Harmon says no reports of diplomatic staffers in Venezuela feeling unsafe

-after looting of consulate compound

Joseph Harmon

Although warehouses in the compound where Guyana’s Honorary Consulate is located in Puerto Ordaz, Venezuela, were looted just after noon on Wednesday, Minister of State Joseph Harmon yesterday said that the government has received no reports that diplomatic staffers feel threatened.

Stabroek News was told that staffers of the consulate were terrified when looters broke into the compound, armed with sledgehammers.

The looters broke large steel doors leading to warehouses in the compound and emptied them of their contents. As these events unfolded, the staff remained trapped indoors.

Patrick Husain, the Honorary Consul, was able to call the police, who arrived shortly after, allowing the trapped staff to make a quick getaway with most of the office’s valuable documents and seals.

A general view of the damage at a mini-market after it was looted in Puerto Ordaz, Venezuela on January 9, 2018 (REUTERS/William Urdaneta photo)

At yesterday’s post-Cabinet press briefing, Stabroek News questioned Harmon about government’s knowledge of the situation in Puerto Ordaz, which has been reported by international media since Monday.

In response, Harmon said that Puerto Ordaz “has always been a hot point” and noted that the government was “in touch with the Consul” and is prepared to assist where needed. “If we felt that life, limb and property of Guyanese who are there [were at risk] and [they] require assistance of the government to relocate to Guyana, we are prepared to provide that service,” he said.

According to the minister, an estimated 12,000 to 25,000 Guyanese live in southeastern Venezuela and they do not wait for government intervention when threatened but instead travel to Region One on their own.

“In the event that something overspills in Puerto Ordaz, what I can say to you is that we have made arrangements at our side of the border to receive those residents and even Venezuelans who are fleeing from violence in those communities; we have an international obligation to provide certain limited facilities for them,” he, however, stressed.

Asked specifically about security measures in place to protect staff posted at the consulate and the Embassy in Caracas, Harmon said, “I am not aware that our staff has actually made a request to say they feel threatened or that their security is affected.”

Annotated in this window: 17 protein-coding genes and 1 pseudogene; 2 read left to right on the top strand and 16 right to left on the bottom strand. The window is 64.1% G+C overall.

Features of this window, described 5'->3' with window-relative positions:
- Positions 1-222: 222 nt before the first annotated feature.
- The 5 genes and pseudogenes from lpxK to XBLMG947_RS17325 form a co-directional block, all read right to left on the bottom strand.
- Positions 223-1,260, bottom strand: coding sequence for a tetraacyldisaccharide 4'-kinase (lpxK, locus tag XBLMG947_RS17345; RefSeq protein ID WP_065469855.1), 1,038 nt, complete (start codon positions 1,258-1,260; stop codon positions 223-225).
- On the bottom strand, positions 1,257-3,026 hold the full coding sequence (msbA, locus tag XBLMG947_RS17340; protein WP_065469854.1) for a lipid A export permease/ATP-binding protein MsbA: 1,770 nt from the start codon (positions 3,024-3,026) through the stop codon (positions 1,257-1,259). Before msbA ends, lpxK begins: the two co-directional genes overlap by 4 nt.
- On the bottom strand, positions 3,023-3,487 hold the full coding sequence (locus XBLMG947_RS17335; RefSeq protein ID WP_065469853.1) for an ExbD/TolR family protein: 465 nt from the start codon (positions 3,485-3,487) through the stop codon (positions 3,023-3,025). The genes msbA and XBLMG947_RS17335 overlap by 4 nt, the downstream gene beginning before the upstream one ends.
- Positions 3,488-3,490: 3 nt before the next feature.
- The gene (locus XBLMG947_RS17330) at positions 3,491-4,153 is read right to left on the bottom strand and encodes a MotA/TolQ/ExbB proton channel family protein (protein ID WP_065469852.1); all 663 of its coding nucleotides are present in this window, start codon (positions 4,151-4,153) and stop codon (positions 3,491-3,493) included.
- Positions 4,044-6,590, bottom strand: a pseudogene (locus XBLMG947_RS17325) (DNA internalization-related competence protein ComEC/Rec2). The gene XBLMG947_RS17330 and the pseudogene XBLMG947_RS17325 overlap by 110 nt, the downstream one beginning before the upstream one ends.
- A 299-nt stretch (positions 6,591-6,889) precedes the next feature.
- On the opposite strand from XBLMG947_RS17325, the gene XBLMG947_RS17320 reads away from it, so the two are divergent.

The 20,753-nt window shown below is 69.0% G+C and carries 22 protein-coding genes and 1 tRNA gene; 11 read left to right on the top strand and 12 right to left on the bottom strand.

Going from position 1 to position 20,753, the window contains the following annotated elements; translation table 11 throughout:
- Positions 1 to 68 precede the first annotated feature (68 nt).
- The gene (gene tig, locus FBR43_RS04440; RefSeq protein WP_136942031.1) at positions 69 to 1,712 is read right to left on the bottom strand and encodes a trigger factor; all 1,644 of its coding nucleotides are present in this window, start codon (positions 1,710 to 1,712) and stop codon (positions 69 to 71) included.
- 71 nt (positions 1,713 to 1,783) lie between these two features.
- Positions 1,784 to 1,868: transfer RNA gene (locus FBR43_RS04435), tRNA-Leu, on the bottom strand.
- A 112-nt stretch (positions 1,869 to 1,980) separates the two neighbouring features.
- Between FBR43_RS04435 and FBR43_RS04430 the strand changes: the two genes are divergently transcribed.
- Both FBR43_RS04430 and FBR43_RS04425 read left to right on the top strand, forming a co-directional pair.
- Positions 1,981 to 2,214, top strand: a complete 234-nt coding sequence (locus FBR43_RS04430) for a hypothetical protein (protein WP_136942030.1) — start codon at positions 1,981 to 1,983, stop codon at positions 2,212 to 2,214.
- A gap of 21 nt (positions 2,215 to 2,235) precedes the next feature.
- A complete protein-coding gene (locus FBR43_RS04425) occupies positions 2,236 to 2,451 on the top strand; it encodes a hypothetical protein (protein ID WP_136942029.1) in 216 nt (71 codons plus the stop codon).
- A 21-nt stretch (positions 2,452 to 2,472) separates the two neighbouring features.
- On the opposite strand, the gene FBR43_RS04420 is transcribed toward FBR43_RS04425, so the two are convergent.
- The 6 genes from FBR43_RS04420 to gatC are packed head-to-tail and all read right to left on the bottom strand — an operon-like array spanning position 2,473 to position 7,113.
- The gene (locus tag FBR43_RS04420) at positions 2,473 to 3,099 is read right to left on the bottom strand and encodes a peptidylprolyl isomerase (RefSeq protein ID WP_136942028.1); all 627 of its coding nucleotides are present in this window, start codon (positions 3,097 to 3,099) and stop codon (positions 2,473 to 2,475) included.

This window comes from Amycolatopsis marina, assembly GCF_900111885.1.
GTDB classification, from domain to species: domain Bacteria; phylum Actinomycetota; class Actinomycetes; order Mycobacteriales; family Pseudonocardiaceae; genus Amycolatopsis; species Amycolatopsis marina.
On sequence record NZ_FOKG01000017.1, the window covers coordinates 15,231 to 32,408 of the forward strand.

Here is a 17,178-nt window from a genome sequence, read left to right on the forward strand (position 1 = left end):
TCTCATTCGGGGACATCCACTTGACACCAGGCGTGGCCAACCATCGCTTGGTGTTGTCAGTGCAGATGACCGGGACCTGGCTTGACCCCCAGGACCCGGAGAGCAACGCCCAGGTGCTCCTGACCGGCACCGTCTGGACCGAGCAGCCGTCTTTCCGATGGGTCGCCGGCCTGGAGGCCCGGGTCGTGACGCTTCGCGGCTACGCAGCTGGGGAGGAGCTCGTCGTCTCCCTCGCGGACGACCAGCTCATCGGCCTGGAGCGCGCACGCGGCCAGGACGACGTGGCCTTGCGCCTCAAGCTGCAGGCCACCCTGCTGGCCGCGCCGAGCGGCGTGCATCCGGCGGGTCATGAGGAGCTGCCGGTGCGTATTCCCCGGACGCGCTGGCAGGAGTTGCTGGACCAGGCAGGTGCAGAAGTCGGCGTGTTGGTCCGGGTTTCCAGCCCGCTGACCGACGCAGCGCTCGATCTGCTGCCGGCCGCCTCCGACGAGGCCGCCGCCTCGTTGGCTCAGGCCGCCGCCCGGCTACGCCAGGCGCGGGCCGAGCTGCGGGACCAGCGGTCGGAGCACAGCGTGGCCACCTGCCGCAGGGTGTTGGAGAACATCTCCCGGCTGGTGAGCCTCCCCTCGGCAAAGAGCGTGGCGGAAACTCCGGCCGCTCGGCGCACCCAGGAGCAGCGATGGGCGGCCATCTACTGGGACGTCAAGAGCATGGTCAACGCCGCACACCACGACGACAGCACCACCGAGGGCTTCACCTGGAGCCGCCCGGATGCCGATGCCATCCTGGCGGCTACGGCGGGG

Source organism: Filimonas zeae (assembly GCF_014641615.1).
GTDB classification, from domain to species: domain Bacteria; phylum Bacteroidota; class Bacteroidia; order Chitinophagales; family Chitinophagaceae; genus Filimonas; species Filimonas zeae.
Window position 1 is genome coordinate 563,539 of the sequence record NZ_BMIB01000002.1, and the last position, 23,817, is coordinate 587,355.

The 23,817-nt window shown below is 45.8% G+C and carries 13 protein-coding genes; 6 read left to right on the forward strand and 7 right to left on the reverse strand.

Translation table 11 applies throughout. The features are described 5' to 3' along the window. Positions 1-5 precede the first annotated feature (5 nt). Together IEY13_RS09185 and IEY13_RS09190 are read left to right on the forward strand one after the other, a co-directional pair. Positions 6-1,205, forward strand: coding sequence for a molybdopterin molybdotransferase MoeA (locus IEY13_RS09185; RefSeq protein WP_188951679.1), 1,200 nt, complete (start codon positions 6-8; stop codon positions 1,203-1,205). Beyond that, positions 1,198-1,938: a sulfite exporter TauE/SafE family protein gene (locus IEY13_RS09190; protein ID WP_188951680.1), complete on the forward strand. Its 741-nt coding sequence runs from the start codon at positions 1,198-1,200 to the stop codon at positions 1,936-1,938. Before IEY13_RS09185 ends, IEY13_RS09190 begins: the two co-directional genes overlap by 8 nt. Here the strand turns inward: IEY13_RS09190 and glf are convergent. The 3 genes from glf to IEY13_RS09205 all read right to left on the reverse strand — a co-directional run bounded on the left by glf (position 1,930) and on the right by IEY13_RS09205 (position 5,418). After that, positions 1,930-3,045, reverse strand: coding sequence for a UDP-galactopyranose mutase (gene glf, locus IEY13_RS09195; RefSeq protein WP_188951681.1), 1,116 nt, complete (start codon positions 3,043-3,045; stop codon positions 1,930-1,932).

He stressed that it was the responsibility of Ambassador Cheryl Miles to determine what is considered to be a security situation that is untenable.

“I am not aware that it is a hardship posting. Right now, we have not had such a report and we believe that Bolivarian Republic continues to provide security for our embassy staff and the workers there,” Harmon said.

According to a January 9th, 2018 Reuters report, lootings and scattered street protests hit the Ciudad Guayana in southeastern Venezuela amidst growing unrest in the once-booming industrial city, which has been plagued with food shortages and a malaria outbreak.

“At least five food stores were looted overnight, with police sources saying some 20 people had been arrested. Angry Venezuelans also blocked three major roads to demand anti-malaria medicine, food, cooking gas and spare parts for trucks,” the report stated. It further noted that there has been increasing unrest around the South American OPEC member in the last few weeks as a fourth straight year of painful recession and the world’s highest inflation leaves millions unable to eat enough.

Shelves in Venezuela are empty, which leaves those few who are able to access funds without produce to purchase. This situation necessarily affects those posted both at the Consulate and at the Embassy in Caracas as they too are unable to purchase food and other necessities.

These members of staff are also subject to the dangers resulting from rioting and looting as they must travel Venezuelan streets when working.

In August last year, Stabroek News had questioned Minister of Foreign Affairs Carl Greenidge about what safety measures his ministry had put in place to protect staff.

In response, the minister said that government tries to pay attention to safety concerns. He, however, declined to elaborate on what measures have been taken to ensure that staff members are safe, saying that he did not want to give details but the ministry is trying “to take those steps to implement prudent actions which won’t inflame or compound the situation.”

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